null
  );
  let { segmentProps } =
    useDateSegment(
      segment,
      state,
      ref
    );

  return (
    <div
      {...segmentProps}
      ref={ref}
      className={`segment ${
        segment
            .isPlaceholder
          ? 'placeholder'
          : ''
      }`}
    >
      {segment.text}
    </div>
  );
}

<DateField label="Event date" />
Show CSS
.wrapper {
  display: flex;
  flex-direction: column;
  align-items: flex-start;
}

.field {
  display: inline-flex;
  padding: 2px 4px;
  border-radius: 2px;
  border: 1px solid var(--gray);
  background: var(--spectrum-global-color-gray-50);
}

.field:focus-within {
  border-color: var(--blue);
}

.segment {
  padding: 0 2px;
  font-variant-numeric: tabular-nums;
  text-align: end;
}

.segment.placeholder {
  color: var(--spectrum-gray-600);
}

.segment:focus {
  color: white;
  background: var(--blue);
  outline: none;
  border-radius: 2px;
}
.wrapper {
  display: flex;
  flex-direction: column;
  align-items: flex-start;
}

.field {
  display: inline-flex;
  padding: 2px 4px;
  border-radius: 2px;
  border: 1px solid var(--gray);
  background: var(--spectrum-global-color-gray-50);
}

.field:focus-within {
  border-color: var(--blue);
}

.segment {
  padding: 0 2px;
  font-variant-numeric: tabular-nums;
  text-align: end;
}

.segment.placeholder {
  color: var(--spectrum-gray-600);
}

.segment:focus {
  color: white;
  background: var(--blue);
  outline: none;
  border-radius: 2px;
}
.wrapper {
  display: flex;
  flex-direction: column;
  align-items: flex-start;
}

.field {
  display: inline-flex;
  padding: 2px 4px;
  border-radius: 2px;
  border: 1px solid var(--gray);
  background: var(--spectrum-global-color-gray-50);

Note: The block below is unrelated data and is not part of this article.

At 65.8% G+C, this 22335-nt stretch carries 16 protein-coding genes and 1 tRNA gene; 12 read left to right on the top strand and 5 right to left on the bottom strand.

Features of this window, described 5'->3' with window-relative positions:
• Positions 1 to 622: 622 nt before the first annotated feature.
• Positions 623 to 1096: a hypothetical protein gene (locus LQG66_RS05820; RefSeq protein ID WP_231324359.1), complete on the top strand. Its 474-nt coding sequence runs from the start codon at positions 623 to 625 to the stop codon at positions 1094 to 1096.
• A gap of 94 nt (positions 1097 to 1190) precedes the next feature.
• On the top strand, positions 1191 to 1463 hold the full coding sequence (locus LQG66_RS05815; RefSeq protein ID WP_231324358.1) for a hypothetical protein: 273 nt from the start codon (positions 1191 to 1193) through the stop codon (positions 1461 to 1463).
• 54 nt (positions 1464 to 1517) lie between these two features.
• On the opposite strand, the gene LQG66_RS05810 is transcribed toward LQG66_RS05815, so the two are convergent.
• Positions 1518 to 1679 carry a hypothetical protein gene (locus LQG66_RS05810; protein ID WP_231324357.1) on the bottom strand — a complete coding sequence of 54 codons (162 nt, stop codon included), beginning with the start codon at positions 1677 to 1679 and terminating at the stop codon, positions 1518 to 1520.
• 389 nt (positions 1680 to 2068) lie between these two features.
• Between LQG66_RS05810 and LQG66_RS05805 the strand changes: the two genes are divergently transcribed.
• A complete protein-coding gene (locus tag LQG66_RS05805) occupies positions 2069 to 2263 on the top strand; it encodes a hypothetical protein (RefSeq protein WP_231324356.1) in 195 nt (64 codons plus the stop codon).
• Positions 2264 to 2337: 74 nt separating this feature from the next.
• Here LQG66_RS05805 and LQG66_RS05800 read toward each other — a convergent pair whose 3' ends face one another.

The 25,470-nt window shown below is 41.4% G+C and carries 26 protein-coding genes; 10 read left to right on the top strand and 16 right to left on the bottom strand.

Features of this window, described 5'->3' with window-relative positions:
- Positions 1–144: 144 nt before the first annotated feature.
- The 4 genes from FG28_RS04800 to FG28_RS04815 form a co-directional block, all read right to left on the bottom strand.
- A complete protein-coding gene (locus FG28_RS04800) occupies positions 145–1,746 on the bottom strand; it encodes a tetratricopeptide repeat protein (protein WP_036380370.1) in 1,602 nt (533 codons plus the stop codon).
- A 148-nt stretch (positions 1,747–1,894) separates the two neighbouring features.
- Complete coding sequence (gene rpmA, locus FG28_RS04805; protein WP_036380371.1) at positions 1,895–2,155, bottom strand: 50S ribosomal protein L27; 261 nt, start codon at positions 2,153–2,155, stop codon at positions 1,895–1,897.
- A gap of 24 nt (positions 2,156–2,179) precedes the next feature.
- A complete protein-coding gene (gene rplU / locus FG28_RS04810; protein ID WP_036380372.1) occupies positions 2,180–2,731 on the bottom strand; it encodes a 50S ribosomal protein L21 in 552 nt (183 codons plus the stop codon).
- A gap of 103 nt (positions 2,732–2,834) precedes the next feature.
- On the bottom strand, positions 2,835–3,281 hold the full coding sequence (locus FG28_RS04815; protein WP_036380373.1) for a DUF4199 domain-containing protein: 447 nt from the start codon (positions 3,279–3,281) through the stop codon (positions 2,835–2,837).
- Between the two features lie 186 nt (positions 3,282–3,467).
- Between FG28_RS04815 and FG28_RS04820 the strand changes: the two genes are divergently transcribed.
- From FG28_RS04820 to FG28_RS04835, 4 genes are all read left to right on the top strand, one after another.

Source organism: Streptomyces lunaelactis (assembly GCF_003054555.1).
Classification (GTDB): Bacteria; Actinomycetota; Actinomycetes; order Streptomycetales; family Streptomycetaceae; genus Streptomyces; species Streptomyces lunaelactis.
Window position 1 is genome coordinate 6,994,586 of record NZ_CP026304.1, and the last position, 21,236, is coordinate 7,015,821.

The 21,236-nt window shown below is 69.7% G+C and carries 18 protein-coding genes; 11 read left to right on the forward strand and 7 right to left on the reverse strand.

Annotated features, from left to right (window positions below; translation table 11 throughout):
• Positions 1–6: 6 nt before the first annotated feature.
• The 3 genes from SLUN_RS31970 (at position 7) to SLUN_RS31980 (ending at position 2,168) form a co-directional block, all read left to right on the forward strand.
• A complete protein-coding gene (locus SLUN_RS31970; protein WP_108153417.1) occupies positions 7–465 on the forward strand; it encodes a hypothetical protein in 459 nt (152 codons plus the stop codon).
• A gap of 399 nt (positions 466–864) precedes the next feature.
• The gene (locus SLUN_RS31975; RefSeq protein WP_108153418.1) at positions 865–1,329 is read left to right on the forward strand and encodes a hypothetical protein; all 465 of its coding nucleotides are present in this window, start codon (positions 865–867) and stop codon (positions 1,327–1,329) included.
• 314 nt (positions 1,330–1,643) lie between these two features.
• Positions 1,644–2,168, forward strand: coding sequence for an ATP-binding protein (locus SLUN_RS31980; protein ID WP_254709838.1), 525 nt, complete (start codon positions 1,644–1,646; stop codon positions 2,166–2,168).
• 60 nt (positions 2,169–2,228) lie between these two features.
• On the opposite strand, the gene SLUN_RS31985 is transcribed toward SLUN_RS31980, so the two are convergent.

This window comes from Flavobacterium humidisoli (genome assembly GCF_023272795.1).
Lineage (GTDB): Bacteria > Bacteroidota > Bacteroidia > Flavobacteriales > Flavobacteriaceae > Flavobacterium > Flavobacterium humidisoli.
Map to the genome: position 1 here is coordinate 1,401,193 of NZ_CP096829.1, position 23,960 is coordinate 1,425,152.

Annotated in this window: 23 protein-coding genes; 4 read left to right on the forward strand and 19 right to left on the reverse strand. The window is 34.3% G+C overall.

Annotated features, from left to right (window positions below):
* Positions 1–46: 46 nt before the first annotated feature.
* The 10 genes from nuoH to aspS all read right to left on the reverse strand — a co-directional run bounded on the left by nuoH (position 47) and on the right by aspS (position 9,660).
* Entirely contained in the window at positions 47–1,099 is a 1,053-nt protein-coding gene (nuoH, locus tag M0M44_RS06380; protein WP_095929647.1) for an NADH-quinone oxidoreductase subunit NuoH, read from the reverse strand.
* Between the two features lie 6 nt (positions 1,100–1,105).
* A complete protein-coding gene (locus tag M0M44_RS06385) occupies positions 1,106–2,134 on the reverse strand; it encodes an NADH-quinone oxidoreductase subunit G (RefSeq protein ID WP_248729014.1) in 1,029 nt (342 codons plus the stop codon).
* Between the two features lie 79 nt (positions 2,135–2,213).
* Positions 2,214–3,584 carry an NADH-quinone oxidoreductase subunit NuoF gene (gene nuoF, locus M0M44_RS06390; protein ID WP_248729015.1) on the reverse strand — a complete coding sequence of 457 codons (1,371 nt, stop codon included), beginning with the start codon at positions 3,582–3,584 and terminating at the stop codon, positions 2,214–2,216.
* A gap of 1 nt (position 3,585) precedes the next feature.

}

.field:focus-within {
  border-color: var(--blue);
}

.segment {
  padding: 0 2px;
  font-variant-numeric: tabular-nums;
  text-align: end;
}

.segment.placeholder {
  color: var(--spectrum-gray-600);
}

.segment:focus {
  color: white;
  background: var(--blue);
  outline: none;
  border-radius: 2px;
}

Styled examples#


Tailwind CSS
A date and time field built with Tailwind and React Aria.

Usage#


The following examples show how to use the DateField component created in the above example.

Value#

A DateField displays a placeholder by default. An initial, uncontrolled value can be provided to the DateField using the defaultValue prop. Alternatively, a controlled value can be provided using the value prop.

Date values are provided using objects in the @internationalized/date package. This library handles correct international date manipulation across calendars, time zones, and other localization concerns. useDateField supports values of the following types:

  • CalendarDate – a date without any time components. May be parsed from a string representation using the parseDate function. Use this type to represent dates where the time is not important, such as a birthday or an all day calendar event.